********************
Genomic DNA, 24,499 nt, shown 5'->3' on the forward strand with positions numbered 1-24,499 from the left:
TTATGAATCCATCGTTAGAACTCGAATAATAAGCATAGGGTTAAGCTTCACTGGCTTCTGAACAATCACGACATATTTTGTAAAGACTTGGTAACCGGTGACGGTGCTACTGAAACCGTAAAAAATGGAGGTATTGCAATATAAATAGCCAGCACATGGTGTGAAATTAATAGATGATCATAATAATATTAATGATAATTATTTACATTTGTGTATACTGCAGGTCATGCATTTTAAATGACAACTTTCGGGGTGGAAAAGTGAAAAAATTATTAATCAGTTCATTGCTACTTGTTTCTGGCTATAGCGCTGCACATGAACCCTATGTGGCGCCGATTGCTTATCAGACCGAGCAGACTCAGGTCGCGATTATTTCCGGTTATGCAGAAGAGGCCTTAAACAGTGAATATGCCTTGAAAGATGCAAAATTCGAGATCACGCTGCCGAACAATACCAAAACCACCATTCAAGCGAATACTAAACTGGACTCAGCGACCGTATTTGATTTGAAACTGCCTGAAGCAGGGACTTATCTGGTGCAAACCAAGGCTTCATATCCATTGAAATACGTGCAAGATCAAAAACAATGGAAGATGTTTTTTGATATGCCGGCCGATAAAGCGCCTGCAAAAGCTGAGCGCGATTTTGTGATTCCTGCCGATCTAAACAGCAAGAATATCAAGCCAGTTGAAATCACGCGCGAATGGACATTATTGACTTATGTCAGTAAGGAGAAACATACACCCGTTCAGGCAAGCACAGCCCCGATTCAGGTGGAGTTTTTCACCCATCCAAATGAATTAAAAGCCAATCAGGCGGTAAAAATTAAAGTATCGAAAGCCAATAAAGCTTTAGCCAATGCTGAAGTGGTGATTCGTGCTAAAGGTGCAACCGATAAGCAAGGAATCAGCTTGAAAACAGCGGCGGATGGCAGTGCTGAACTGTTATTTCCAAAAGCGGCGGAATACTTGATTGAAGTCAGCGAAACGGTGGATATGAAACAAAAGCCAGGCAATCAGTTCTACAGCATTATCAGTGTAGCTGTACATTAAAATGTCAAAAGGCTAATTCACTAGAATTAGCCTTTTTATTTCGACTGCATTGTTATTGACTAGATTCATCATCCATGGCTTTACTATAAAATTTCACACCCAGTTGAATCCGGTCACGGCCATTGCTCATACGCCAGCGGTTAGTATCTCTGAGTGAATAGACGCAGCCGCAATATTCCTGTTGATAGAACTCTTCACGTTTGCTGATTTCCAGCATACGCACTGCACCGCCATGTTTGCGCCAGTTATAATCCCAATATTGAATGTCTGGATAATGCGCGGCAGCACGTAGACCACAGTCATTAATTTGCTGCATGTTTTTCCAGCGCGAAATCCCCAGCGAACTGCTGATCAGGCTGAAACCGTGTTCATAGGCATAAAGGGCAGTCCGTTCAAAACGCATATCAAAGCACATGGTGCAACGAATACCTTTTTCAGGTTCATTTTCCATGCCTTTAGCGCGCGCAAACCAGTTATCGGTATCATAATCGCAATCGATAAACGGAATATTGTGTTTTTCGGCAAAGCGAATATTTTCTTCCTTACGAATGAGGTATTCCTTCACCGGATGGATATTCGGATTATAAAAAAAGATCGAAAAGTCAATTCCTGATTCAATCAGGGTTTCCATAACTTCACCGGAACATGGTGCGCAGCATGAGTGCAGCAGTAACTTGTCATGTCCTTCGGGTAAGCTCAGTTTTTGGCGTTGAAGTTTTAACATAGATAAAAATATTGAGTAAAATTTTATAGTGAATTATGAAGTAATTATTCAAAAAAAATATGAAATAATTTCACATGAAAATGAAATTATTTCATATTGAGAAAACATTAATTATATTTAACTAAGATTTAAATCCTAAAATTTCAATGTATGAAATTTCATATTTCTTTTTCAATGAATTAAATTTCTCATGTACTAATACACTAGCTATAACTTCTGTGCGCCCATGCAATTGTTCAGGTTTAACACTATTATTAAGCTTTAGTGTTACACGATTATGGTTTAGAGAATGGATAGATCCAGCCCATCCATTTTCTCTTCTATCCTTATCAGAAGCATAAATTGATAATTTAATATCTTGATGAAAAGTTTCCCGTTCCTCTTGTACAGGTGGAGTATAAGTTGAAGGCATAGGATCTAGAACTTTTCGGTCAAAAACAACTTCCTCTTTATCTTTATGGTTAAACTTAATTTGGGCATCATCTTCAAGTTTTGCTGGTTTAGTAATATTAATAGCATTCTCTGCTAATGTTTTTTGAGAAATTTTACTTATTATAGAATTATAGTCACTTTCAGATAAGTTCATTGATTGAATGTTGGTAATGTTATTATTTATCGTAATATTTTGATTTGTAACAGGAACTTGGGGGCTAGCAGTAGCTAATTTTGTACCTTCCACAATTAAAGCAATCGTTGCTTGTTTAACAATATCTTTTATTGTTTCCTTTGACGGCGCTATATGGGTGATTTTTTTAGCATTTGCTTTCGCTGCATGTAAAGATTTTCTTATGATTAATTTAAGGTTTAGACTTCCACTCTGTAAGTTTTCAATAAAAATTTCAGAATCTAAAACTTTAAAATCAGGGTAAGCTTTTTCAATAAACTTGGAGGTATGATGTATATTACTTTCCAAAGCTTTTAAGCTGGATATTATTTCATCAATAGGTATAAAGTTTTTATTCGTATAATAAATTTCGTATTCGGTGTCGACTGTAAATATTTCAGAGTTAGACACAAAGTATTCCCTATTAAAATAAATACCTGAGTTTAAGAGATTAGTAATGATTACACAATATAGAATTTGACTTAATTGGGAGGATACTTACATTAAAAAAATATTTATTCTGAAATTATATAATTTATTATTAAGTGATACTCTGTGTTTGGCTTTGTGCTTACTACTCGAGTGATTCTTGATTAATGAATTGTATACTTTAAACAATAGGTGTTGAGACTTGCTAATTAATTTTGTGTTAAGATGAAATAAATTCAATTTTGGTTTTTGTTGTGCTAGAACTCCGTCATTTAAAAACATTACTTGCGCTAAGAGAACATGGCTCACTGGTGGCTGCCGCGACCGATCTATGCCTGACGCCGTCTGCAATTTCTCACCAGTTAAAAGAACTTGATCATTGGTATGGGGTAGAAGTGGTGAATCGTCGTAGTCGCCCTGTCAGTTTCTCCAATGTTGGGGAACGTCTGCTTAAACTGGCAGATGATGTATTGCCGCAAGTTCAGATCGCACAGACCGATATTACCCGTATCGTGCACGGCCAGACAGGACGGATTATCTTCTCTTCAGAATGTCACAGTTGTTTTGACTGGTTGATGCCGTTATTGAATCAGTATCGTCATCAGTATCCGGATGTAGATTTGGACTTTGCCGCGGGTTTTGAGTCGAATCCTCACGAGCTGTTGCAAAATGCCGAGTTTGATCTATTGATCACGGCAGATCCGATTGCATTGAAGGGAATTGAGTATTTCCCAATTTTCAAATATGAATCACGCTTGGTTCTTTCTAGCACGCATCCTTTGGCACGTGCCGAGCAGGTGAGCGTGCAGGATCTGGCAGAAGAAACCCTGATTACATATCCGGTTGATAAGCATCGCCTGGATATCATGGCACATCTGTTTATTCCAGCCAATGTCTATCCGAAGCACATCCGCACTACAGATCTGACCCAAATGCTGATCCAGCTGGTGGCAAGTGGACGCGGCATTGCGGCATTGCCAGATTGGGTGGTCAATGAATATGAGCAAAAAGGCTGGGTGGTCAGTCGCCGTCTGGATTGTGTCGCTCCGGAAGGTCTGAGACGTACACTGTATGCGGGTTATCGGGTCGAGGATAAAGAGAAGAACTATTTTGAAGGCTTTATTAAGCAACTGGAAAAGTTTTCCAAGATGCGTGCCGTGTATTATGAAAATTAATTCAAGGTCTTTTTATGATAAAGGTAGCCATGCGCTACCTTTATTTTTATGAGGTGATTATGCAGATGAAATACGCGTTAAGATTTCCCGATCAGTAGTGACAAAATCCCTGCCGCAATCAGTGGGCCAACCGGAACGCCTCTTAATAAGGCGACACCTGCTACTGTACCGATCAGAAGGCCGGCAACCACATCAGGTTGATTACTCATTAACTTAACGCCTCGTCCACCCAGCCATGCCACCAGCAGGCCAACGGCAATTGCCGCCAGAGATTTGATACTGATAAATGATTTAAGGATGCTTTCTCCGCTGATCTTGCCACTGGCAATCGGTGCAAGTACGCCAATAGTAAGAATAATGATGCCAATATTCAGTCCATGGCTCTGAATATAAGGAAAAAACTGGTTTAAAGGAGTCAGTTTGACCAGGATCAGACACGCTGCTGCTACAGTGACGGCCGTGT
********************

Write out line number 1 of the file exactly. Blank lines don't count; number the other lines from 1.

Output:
Genomic DNA, 24,499 nt, shown 5'->3' on the forward strand with positions numbered 1-24,499 from the left: